Exploring the Algarve

Exploring the Algarve photo

With a 120-mile coastline, Portugal's Algarve features a variety of golden sand beaches beneath towering red cliffs. Wide and long beaches line a calm Atlantic surf, while grottos and rock formations surround an assortment of smaller ones, accessible only by boat. All this is only a 40-minute flight or a three-hour drive or deluxe bus ride from Lisbon.

But you'll miss the Algarve's full flavor if you focus only on sun and sand. The Algarve extends around the Atlantic Ocean to the Spanish border and 23 miles inland to low mountain ranges. It's greatest asset is its climate. Even when the rest of Europe is damp and cold, the Algarve remains sunny and warm.

Historically, the Algarve has always been somewhat separate from the rest of Portugal. Mountains separate it from the rest of the country — and so does history. The culture here has been more influenced by the Moors than was the rest of Portugal. Simple white stucco houses with red-tiled roofs and delicate lace chimneys grace colorful fishing villages and small quaint towns once occupied by the Moors. And the people use different expressions and listen to different music.

It's best to explore these villages and the countryside by car. A modern coastal tollway runs from west to east with arteries to inland towns. For maximum leisure and comfort, stay at a villa in one of several towns west of Faro, the capital of the region, from which you can plan day trips. There are plenty of luxury villas to rent in the Algarve.

Faro is the Algarve's largest city. It's narrow winding streets, medieval walls and gates make for pleasant wandering. Stop for lunch at one of the local restaurants specializing in catapalan dishes — fish stews simmered in copper pots.

The coastline in fact has two distinct characters. To the west of Faro you'll find the classic postcard images---tiny bays and coves, broken up by rocky outcrops and fantastic grottoes. They're at their most exotic around the major resort towns of Lagos, Armação de Pêra and Albufeira.

Once the center of trade between Africa and Portugal, Lagos is now a picturesque small town with an inlaid cobblestone square surrounded by white houses with tile facades and wrought iron balconies, all within the remnants of a protective wall. You'll find winding streets, barely wide enough for small cars, filled with quaint shops and wonderful restaurants.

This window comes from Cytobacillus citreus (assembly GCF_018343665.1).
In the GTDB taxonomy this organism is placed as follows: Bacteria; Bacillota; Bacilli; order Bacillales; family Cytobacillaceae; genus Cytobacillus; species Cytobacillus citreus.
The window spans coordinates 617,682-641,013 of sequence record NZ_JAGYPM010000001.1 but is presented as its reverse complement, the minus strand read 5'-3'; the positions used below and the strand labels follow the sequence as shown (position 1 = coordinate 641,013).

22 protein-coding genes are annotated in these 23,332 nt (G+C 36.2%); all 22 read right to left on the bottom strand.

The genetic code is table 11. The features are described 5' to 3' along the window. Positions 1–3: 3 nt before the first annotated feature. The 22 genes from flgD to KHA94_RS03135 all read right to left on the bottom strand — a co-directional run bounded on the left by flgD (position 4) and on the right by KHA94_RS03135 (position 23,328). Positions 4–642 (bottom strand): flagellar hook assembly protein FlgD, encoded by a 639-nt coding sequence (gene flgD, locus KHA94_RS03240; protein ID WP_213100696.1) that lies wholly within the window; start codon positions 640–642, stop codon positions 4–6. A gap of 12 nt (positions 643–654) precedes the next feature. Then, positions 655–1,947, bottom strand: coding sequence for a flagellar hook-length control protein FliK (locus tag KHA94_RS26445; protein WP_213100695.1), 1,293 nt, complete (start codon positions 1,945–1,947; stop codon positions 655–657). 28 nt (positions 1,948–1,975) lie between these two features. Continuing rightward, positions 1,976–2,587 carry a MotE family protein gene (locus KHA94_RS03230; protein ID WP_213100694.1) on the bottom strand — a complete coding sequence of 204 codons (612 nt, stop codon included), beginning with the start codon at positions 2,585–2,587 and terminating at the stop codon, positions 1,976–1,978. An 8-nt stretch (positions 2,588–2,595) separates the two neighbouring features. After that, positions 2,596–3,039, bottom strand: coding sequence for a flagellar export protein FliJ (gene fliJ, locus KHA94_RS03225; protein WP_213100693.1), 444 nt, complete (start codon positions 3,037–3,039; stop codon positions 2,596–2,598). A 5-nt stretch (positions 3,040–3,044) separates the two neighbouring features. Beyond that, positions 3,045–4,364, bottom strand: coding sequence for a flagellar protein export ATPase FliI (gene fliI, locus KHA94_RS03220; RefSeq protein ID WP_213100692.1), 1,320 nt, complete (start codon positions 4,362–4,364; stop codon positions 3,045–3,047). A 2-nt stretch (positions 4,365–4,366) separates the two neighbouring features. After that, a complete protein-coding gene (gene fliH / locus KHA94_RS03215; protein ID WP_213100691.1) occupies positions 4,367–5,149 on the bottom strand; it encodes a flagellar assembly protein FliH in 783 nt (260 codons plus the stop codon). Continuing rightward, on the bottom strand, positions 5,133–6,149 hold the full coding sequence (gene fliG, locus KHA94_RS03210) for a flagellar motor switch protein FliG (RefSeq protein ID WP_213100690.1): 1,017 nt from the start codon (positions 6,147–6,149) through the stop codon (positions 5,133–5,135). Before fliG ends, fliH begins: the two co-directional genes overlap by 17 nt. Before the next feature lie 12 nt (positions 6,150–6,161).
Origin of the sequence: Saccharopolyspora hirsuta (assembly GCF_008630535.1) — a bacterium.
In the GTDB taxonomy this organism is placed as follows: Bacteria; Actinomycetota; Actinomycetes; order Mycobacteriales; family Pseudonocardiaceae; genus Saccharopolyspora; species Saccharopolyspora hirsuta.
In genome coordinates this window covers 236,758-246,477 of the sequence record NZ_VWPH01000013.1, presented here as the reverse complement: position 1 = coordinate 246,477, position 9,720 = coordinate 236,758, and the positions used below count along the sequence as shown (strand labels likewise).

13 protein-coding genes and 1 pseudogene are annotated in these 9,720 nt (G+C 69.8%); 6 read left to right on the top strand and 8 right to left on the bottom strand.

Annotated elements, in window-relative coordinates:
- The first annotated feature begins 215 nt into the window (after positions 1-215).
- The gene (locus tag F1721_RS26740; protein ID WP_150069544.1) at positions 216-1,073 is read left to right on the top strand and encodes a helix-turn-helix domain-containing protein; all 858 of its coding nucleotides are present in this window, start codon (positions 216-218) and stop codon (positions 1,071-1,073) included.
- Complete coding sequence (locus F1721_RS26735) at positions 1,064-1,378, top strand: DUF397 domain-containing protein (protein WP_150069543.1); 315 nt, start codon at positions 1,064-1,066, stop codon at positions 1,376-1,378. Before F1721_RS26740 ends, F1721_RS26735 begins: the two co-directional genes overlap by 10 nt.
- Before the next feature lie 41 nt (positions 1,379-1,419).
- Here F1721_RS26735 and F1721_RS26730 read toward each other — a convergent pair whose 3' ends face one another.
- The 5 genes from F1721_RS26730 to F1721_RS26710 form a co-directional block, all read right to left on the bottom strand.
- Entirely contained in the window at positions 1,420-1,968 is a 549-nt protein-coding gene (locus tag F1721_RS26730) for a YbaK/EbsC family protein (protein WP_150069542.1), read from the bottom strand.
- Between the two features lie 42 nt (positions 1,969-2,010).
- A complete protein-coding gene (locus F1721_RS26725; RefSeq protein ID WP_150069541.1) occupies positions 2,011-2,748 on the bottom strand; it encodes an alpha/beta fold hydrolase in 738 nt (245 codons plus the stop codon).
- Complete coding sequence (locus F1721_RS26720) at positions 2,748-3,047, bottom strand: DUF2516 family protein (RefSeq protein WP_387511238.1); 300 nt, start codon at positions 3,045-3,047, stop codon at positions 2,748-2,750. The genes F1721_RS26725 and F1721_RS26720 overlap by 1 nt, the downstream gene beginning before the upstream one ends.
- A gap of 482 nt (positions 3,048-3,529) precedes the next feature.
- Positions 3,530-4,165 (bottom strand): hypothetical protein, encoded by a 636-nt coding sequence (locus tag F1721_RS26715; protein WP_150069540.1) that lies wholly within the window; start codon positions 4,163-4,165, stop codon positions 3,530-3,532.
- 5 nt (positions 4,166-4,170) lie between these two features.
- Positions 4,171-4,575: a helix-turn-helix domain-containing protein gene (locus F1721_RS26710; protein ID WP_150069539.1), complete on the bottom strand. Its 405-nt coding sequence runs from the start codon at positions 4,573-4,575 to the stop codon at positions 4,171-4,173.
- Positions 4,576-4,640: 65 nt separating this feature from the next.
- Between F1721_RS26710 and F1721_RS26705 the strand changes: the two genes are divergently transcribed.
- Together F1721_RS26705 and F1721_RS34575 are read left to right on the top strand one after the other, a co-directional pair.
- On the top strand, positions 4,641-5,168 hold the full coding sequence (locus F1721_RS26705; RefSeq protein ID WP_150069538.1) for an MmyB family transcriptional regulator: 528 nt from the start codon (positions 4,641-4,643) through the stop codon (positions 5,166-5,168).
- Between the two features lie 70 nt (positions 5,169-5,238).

The fishing village of Salema overflows with charm. Just 12 miles (20 kilometers) west of Lagos, down a delightful semi-cultivated valley, Salema is the essence of an Algarve fishing village. Brightly colored fishing boats clutter the beachside promenade. The beach, stretching along a wide, rock-sheltered bay, is spectacular.

The south coast ends at a dramatic cliff-edged plateau around the town of Sagres. The coast north of here is the least developed part of the Algarve because this stretch of the Atlantic is cold and often pretty wild.

East of Faro, there's a complete change as you encounter the first of a series of sandy offshore islets, the ilhas, which front the coastline all the way to the Spanish border. The resorts here have a more Portuguese feel than those in the central part of the coast.

Heading inland, you'll discover the old market towns of Loulé and Silves. The former is a small inland hillside town and handicraft center where you can visit combined workshops and showrooms where craftspeople work in leather, copper and brass. There's also a local indoor market in the restored Moorish fort. The latter town of Silves, with its red stone castle, used to be the capital of the region under the Moorish occupation. It's easily reached from Portimão, an old fishing village and center of the sardine canning industry. Here, outdoor restaurants serve freshly caught grilled sardines where fishermen unload the day's catch. The road is narrow and winds through some rural areas, but it's definitely worth a half day trip. The outstanding area, however, is the Serra de Monchique, the highest mountain range in the south, with cork and chestnut woods, remote little villages and a beautiful old spa in Caldas de Monchique.

If you go to the Algarve and just lay on the beach, you'll have missed a chance to sample its charm.